DMX Was a Casualty in America’s War on Black Men
The legendary rapper was able to overcome a world that didn’t even see him as human.
The Black community sat in agony over the past week as we waited the official news of DMX’s health. We knew what was coming, but we also didn’t want to accept it. After the 50-year-old rapper reportedly suffered a heart attack from a suspected drug overdose, it was as if we crashed back to reality—a reality where even if you’ve made it, you’re still Black at the hands of a system that is not meant to work for you. Hell, a system that has been constructed to destroy you.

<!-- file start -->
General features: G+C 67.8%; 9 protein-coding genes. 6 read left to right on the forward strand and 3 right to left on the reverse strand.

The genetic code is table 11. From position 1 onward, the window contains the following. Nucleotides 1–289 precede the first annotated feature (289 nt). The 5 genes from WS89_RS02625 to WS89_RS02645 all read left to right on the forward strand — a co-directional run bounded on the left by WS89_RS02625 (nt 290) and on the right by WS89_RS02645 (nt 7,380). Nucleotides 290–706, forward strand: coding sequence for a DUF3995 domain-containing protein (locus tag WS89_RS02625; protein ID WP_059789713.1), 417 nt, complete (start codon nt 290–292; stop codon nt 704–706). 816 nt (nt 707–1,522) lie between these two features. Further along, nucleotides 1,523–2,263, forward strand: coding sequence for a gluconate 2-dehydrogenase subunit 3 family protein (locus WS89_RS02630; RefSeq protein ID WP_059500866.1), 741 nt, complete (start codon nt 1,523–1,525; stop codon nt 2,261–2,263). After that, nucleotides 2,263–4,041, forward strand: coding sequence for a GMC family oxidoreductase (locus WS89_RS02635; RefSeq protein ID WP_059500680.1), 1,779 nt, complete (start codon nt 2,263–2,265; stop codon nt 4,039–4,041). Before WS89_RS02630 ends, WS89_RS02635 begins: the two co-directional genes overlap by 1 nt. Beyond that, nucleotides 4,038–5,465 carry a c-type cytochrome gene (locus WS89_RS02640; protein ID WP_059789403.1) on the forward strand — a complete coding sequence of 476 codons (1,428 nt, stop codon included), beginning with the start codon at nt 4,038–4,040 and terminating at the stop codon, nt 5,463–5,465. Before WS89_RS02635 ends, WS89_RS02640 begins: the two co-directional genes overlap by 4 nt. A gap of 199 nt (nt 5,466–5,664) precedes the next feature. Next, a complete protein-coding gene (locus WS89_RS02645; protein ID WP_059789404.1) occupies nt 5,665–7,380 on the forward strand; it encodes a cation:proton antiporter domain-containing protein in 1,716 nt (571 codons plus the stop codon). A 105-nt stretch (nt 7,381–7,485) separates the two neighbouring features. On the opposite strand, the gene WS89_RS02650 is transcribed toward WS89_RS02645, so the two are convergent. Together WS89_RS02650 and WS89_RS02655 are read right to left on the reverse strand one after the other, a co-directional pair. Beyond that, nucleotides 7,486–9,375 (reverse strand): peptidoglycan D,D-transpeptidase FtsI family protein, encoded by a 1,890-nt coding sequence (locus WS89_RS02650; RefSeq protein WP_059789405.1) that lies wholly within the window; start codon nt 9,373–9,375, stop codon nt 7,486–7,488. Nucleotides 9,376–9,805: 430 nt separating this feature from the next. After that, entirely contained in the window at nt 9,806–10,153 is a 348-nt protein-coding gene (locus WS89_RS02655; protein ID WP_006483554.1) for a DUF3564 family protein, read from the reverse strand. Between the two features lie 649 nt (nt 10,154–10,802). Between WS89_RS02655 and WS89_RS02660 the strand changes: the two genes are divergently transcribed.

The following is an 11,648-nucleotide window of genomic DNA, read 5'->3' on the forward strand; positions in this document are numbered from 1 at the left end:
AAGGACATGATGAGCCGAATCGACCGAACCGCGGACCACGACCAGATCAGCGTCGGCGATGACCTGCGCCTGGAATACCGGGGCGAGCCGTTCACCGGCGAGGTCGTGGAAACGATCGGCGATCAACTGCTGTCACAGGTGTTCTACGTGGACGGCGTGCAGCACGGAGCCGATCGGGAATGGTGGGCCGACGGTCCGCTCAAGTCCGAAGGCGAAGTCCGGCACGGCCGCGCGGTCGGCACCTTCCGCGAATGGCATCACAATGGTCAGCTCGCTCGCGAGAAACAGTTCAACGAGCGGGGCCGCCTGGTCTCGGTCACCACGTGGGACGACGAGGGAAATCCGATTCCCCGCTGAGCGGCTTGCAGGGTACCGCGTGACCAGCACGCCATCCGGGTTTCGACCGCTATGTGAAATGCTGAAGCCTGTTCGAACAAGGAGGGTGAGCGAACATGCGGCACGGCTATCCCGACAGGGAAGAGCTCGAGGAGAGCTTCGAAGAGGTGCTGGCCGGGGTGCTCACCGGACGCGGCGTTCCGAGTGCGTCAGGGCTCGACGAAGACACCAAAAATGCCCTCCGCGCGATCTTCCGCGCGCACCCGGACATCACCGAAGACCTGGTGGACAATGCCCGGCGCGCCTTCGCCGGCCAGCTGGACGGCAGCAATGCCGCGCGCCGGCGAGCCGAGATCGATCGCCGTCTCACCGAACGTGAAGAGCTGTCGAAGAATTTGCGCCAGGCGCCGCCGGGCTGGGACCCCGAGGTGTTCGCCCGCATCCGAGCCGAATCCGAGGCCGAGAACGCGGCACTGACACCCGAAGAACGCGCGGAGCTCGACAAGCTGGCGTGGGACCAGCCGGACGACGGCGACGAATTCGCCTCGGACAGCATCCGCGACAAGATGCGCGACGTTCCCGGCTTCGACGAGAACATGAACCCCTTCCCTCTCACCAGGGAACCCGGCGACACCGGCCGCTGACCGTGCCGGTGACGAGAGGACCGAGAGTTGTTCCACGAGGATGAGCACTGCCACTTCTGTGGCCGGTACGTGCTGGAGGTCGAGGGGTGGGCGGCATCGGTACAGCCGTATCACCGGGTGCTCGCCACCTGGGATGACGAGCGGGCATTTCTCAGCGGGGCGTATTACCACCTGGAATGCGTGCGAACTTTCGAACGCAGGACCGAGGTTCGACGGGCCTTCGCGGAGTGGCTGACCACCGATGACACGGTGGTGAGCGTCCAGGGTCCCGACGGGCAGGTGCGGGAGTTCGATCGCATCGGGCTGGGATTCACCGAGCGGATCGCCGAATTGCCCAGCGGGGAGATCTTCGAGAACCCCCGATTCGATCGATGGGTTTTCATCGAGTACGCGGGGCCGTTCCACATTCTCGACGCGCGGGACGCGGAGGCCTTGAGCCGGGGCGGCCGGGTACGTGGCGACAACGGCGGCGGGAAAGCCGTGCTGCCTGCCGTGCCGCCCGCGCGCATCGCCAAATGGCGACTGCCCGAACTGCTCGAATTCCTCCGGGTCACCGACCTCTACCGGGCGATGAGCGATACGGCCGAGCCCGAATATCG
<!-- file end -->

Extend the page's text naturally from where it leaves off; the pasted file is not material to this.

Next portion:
The rapper, whose legal name was Earl Simmons, had a jarring entrance on the hip-hop music scene. He appeared loud, barking, aggressive, and peppered his albums with Biblical references in what some would consider a blasphemous manner—which for conservative Black families is a big no-no. But still, if you actually listened to his music, you could feel the gentle nature of his being and the genius of his lyrical content. And if you really paid attention, you could hear the deep hurt in his voice—the emotional cries for stability and some sense of normalcy.
Born in 1970 to a young mother who’d already had two other children by the time she was 19, DMX did not grow up in the most functional household. He was estranged from his biological father, and his mother (and her boyfriends) would physically abuse him on the regular.